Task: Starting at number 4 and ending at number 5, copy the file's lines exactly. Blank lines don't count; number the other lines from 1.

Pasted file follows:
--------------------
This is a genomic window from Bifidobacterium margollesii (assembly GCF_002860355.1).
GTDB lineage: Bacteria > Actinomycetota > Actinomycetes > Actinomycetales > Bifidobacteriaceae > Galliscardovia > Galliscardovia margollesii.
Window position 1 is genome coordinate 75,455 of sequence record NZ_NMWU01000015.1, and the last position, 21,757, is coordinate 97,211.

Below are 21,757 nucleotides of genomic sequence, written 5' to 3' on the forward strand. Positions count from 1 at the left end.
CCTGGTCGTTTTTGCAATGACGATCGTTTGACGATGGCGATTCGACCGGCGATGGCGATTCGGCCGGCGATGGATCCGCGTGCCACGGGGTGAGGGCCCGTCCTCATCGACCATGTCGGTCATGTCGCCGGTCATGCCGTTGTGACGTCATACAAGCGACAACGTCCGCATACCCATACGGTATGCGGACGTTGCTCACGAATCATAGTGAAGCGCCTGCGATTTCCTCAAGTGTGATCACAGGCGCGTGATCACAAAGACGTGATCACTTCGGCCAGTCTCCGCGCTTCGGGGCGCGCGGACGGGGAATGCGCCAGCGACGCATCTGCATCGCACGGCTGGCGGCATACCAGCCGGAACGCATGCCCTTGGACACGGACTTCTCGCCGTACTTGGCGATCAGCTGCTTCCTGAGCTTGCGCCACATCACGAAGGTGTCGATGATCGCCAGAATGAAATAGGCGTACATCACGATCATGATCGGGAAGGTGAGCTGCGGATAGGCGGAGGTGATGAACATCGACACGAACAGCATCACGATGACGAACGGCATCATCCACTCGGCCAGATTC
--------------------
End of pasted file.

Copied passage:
Below are 21,757 nucleotides of genomic sequence, written 5' to 3' on the forward strand. Positions count from 1 at the left end.
CCTGGTCGTTTTTGCAATGACGATCGTTTGACGATGGCGATTCGACCGGCGATGGCGATTCGGCCGGCGATGGATCCGCGTGCCACGGGGTGAGGGCCCGTCCTCATCGACCATGTCGGTCATGTCGCCGGTCATGCCGTTGTGACGTCATACAAGCGACAACGTCCGCATACCCATACGGTATGCGGACGTTGCTCACGAATCATAGTGAAGCGCCTGCGATTTCCTCAAGTGTGATCACAGGCGCGTGATCACAAAGACGTGATCACTTCGGCCAGTCTCCGCGCTTCGGGGCGCGCGGACGGGGAATGCGCCAGCGACGCATCTGCATCGCACGGCTGGCGGCATACCAGCCGGAACGCATGCCCTTGGACACGGACTTCTCGCCGTACTTGGCGATCAGCTGCTTCCTGAGCTTGCGCCACATCACGAAGGTGTCGATGATCGCCAGAATGAAATAGGCGTACATCACGATCATGATCGGGAAGGTGAGCTGCGGATAGGCGGAGGTGATGAACATCGACACGAACAGCATCACGATGACGAACGGCATCATCCACTCGGCCAGATTC